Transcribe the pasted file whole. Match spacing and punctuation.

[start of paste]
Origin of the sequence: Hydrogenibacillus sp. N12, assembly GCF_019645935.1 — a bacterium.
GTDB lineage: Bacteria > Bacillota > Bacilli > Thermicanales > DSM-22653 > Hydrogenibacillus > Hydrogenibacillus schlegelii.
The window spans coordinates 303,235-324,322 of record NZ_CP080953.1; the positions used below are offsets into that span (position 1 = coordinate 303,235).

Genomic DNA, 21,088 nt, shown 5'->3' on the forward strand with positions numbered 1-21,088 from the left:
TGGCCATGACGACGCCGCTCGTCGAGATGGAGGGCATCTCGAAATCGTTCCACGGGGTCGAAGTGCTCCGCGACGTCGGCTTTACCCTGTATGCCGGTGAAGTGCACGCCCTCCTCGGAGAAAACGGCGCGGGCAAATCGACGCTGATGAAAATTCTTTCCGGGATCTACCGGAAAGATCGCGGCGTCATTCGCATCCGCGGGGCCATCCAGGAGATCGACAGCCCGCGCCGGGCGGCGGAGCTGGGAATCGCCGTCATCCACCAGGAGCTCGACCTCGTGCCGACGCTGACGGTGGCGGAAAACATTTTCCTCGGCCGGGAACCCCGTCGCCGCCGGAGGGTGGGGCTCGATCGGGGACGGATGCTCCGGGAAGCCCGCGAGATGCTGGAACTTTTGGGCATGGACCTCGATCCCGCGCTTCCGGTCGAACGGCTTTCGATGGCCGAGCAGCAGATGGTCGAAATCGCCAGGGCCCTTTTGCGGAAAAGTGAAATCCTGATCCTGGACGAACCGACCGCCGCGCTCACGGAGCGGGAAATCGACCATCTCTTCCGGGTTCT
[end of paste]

Origin of the sequence: Hydrogenibacillus sp. N12, assembly GCF_019645935.1 — a bacterium.
GTDB lineage: Bacteria > Bacillota > Bacilli > Thermicanales > DSM-22653 > Hydrogenibacillus > Hydrogenibacillus schlegelii.
The window spans coordinates 303,235-324,322 of record NZ_CP080953.1; the positions used below are offsets into that span (position 1 = coordinate 303,235).

Genomic DNA, 21,088 nt, shown 5'->3' on the forward strand with positions numbered 1-21,088 from the left:
TGGCCATGACGACGCCGCTCGTCGAGATGGAGGGCATCTCGAAATCGTTCCACGGGGTCGAAGTGCTCCGCGACGTCGGCTTTACCCTGTATGCCGGTGAAGTGCACGCCCTCCTCGGAGAAAACGGCGCGGGCAAATCGACGCTGATGAAAATTCTTTCCGGGATCTACCGGAAAGATCGCGGCGTCATTCGCATCCGCGGGGCCATCCAGGAGATCGACAGCCCGCGCCGGGCGGCGGAGCTGGGAATCGCCGTCATCCACCAGGAGCTCGACCTCGTGCCGACGCTGACGGTGGCGGAAAACATTTTCCTCGGCCGGGAACCCCGTCGCCGCCGGAGGGTGGGGCTCGATCGGGGACGGATGCTCCGGGAAGCCCGCGAGATGCTGGAACTTTTGGGCATGGACCTCGATCCCGCGCTTCCGGTCGAACGGCTTTCGATGGCCGAGCAGCAGATGGTCGAAATCGCCAGGGCCCTTTTGCGGAAAAGTGAAATCCTGATCCTGGACGAACCGACCGCCGCGCTCACGGAGCGGGAAATCGACCATCTCTTCCGGGTTCT